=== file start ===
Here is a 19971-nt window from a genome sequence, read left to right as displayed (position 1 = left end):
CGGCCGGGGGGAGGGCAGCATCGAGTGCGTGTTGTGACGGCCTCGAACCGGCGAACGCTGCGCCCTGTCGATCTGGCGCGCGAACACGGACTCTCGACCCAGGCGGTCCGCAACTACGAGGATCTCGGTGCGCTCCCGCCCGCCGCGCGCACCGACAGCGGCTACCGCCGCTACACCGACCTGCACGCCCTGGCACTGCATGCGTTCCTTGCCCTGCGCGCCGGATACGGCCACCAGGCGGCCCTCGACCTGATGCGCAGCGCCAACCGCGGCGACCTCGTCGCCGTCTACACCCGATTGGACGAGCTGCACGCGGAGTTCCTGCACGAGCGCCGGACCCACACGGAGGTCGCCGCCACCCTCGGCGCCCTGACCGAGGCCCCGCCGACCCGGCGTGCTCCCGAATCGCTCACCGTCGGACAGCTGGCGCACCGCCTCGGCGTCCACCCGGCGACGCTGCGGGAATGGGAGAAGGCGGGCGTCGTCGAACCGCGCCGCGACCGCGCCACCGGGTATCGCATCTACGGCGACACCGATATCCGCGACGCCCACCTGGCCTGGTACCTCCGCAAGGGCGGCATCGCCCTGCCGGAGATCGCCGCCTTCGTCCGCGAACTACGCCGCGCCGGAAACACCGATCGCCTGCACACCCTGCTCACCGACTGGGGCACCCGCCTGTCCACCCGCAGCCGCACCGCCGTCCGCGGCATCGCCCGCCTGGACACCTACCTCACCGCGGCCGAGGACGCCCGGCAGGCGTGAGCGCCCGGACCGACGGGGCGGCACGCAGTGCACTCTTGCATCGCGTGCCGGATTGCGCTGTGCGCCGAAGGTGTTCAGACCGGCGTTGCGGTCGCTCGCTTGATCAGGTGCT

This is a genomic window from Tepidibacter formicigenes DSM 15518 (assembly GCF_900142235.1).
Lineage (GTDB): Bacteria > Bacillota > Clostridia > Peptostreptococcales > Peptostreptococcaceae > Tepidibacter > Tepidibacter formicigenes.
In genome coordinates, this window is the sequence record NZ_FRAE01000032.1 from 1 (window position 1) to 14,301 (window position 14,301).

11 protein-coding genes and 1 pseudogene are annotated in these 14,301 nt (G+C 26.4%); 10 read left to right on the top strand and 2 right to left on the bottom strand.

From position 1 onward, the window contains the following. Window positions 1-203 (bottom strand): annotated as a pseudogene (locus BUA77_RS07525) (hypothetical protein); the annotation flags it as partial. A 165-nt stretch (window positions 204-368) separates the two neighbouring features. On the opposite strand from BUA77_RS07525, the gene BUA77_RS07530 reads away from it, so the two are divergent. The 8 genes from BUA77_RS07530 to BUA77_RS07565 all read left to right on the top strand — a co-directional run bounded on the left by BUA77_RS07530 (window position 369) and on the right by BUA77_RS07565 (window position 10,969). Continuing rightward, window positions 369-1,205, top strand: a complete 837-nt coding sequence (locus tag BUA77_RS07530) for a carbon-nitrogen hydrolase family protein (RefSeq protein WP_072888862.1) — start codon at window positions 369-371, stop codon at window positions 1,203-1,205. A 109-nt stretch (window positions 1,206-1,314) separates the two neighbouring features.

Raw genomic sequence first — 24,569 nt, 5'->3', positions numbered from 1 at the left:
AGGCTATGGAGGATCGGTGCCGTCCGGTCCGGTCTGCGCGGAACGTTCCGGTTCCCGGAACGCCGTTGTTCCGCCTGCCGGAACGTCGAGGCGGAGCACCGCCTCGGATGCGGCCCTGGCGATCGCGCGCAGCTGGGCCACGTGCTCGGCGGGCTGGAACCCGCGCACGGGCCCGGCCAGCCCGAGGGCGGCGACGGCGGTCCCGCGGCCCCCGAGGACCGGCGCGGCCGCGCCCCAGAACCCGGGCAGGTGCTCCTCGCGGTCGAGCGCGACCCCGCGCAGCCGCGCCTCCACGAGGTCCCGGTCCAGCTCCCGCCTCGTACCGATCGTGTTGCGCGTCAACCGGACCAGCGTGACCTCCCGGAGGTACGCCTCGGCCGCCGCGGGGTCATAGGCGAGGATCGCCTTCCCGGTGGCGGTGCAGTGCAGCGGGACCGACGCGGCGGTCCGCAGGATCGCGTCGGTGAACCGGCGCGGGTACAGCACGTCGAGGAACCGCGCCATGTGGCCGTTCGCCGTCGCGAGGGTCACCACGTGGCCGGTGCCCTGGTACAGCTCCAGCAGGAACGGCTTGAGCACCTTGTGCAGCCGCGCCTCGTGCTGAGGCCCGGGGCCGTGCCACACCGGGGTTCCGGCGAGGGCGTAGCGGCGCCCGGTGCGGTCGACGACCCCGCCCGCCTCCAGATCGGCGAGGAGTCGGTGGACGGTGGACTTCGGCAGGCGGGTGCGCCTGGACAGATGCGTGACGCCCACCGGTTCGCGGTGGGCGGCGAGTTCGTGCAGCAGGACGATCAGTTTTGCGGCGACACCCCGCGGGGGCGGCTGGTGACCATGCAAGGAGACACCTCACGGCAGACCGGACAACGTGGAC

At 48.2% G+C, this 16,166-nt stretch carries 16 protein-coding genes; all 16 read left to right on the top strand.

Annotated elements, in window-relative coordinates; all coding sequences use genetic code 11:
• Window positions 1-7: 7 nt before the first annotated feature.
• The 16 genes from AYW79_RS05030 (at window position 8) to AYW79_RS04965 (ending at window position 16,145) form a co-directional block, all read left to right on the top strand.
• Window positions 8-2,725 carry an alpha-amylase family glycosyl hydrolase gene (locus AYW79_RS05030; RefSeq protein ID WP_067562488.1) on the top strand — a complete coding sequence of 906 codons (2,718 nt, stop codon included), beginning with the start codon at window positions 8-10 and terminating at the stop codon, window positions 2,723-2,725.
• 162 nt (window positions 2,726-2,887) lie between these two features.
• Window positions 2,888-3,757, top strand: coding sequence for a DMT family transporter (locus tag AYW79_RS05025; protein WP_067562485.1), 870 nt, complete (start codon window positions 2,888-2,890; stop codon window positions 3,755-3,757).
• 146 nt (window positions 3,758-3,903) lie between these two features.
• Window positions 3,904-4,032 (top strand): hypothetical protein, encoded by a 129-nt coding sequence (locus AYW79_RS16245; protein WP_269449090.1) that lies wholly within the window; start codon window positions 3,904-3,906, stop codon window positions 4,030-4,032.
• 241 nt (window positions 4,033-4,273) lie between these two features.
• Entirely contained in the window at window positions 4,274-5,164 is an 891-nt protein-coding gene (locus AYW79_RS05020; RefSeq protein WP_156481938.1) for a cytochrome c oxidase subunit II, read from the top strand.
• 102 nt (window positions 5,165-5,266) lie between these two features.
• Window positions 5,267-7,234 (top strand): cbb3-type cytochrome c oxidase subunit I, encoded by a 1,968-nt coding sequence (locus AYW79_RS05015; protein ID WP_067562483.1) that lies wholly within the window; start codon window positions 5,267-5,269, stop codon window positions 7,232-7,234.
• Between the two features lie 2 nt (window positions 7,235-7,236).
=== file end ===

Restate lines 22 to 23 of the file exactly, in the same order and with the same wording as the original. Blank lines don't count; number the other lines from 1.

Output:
• Window positions 5,267-7,234 (top strand): cbb3-type cytochrome c oxidase subunit I, encoded by a 1,968-nt coding sequence (locus AYW79_RS05015; protein ID WP_067562483.1) that lies wholly within the window; start codon window positions 5,267-5,269, stop codon window positions 7,232-7,234.
• Between the two features lie 2 nt (window positions 7,235-7,236).